Wednesday, September 14, 2011

Small Claims Cases

Just about the only controversial feature of the major court reorganization bill, HB 79, 2nd Called Session (and SB 1717 during Regular Session) was the repeal of Chapter 28 Government Code, which designates justices of the peace as small claims courts, to be replaced with a single body of procedural requirements for civil cases in JP court, be they small claims or otherwise.  Article 5 of HB 79 is the operative portion, and this is the major new provision:
Sec. 27.060. SMALL CLAIMS. (a) A justice court shall conduct proceedings in a small claims case, as that term is defined by the supreme court, in accordance with rules of civil procedure promulgated by the supreme court to ensure the fair, expeditious, and inexpensive resolution of small claims cases.

(b) Except as provided by Subsection (c), rules of the supreme court must provide that:
(1) if both parties appear, the judge shall proceed to hear the case;
(2) formal pleadings other than the statement are not required;
(3) the judge shall hear the testimony of the parties and the witnesses that the parties produce and shall consider the other evidence offered;
(4) the hearing is informal, with the sole objective being to dispense speedy justice between the parties;
(5) discovery is limited to that considered appropriate and permitted by the judge; and
(6) the judge shall develop the facts of the case, and for that purpose may question a witness or party and may summon any party to appear as a witness as the judge considers necessary to a correct judgment and speedy disposition of the case.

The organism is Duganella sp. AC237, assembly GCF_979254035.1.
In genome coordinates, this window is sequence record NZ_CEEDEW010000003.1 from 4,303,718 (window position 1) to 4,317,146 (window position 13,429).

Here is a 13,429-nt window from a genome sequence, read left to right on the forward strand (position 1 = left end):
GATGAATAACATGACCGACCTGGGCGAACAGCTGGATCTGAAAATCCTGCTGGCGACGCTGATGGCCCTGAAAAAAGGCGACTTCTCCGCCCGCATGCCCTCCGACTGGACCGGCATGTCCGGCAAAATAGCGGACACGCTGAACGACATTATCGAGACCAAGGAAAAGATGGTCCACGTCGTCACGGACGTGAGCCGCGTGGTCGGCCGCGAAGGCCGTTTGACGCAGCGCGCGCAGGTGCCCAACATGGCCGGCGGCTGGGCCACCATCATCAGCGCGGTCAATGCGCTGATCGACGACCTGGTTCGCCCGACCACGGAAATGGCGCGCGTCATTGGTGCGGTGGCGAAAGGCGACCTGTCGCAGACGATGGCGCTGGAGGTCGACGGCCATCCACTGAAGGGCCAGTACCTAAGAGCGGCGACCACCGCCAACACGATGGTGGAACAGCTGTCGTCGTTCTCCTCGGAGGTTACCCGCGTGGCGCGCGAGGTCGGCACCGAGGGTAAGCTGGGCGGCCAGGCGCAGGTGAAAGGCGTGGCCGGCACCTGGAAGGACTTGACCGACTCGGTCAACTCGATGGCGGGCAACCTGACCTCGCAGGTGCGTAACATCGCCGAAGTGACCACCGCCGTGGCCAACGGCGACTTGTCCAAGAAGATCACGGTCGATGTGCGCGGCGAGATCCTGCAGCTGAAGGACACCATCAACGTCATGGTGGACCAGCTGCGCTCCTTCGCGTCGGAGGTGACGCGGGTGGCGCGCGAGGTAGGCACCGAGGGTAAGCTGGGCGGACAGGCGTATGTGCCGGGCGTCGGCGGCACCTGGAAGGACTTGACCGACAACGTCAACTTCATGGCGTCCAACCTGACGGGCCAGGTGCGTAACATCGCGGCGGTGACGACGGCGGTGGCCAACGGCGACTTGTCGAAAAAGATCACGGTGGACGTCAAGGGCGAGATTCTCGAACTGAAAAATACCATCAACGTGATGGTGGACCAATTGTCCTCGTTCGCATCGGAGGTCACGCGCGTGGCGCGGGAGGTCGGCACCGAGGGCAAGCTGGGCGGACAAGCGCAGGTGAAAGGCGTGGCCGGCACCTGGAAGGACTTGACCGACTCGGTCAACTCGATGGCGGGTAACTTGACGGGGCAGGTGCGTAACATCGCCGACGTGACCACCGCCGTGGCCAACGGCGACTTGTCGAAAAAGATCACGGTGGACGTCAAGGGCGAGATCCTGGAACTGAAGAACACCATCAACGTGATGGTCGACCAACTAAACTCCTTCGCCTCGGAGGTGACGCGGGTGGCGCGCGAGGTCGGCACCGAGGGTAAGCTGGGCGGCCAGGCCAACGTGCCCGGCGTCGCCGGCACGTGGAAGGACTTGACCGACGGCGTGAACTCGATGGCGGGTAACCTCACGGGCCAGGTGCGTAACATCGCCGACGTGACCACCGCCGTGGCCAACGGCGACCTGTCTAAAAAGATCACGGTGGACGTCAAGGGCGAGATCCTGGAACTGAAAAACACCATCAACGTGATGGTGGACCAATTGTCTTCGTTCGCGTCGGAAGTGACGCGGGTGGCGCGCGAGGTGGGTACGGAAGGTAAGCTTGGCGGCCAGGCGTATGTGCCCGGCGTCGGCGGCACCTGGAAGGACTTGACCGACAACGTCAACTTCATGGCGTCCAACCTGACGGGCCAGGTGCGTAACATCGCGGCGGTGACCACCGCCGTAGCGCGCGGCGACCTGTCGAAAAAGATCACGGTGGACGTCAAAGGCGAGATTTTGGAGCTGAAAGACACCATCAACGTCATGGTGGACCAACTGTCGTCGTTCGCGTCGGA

(c) The rules of the supreme court must provide specific procedures for an action by:
(1) an assignee of a claim or other person seeking to bring an action on an assigned claim;
(2) a person primarily engaged in the business of lending money at interest; or
(3) a collection agency or collection agent.

(d) The rules adopted by the supreme court may not:
(1) require that a party in a case be represented by an attorney;
(2) be so complex that a reasonable person without legal training would have difficulty understanding or applying the rules; or
(3) require that discovery rules adopted under the Texas Rules of Civil Procedure or the Texas Rules of Evidence be applied except to the extent the justice of the peace hearing the case determines that the rules must be followed to ensure that the proceeding is fair to all parties.

(e) A committee established by the supreme court to recommend rules to be adopted under this section must include justices of the peace.

Last week the court issued an order creating the new task force, which looks like an excellent group.  It is my unofficial understanding that the first meeting will be held on October 26th in Austin.   

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